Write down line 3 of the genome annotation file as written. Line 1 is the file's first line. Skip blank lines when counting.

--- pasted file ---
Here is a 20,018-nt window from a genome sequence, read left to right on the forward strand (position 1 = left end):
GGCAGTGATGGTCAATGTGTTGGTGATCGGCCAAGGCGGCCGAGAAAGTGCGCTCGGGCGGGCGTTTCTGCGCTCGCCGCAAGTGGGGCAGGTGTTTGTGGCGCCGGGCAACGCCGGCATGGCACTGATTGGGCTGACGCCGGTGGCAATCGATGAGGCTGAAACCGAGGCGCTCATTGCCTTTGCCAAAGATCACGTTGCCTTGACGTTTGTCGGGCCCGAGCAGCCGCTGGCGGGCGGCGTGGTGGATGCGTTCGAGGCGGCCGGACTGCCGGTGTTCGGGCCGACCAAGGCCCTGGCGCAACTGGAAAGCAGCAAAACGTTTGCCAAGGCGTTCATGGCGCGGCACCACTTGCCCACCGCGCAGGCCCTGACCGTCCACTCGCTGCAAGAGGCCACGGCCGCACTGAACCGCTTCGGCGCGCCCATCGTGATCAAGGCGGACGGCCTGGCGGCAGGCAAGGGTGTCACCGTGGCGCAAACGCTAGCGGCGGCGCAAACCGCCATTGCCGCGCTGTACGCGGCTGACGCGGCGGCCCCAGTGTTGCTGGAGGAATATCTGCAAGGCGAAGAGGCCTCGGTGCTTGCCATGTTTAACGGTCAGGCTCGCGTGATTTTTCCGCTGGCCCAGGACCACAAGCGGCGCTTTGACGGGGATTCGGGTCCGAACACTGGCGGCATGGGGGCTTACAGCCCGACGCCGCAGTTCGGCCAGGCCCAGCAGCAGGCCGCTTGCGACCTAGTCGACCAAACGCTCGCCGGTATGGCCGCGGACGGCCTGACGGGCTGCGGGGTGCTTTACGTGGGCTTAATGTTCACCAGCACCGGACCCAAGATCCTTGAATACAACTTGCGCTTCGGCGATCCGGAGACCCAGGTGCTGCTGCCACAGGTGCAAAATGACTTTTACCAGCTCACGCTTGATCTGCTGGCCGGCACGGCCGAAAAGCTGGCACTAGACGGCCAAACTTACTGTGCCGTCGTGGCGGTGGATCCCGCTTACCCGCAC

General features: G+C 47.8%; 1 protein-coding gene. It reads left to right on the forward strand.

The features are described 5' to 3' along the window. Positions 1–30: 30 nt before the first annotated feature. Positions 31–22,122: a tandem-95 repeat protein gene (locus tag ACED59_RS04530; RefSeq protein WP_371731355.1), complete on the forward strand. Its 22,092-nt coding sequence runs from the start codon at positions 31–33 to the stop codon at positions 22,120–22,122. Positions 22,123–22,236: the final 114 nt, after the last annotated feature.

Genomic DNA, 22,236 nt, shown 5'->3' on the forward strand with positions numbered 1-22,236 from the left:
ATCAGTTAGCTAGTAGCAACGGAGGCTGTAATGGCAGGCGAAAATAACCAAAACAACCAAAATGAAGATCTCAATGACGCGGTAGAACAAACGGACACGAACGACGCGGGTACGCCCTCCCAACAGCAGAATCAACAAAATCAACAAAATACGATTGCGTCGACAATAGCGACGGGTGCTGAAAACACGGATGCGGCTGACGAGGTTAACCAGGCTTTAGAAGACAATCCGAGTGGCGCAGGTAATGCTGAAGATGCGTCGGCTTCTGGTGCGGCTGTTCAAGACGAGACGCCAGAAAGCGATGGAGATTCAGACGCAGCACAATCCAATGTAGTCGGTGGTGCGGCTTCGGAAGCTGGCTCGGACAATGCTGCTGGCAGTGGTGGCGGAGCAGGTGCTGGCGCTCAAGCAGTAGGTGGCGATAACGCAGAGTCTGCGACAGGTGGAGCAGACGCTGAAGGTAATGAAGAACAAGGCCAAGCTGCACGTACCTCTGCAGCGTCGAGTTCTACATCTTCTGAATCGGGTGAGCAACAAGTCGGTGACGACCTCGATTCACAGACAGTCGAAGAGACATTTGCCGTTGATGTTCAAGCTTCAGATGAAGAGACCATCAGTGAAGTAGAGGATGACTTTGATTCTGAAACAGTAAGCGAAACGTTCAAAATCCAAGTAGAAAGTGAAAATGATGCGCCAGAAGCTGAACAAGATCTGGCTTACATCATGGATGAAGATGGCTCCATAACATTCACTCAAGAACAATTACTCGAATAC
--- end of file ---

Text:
General features: G+C 47.8%; 1 protein-coding gene. It reads left to right on the forward strand.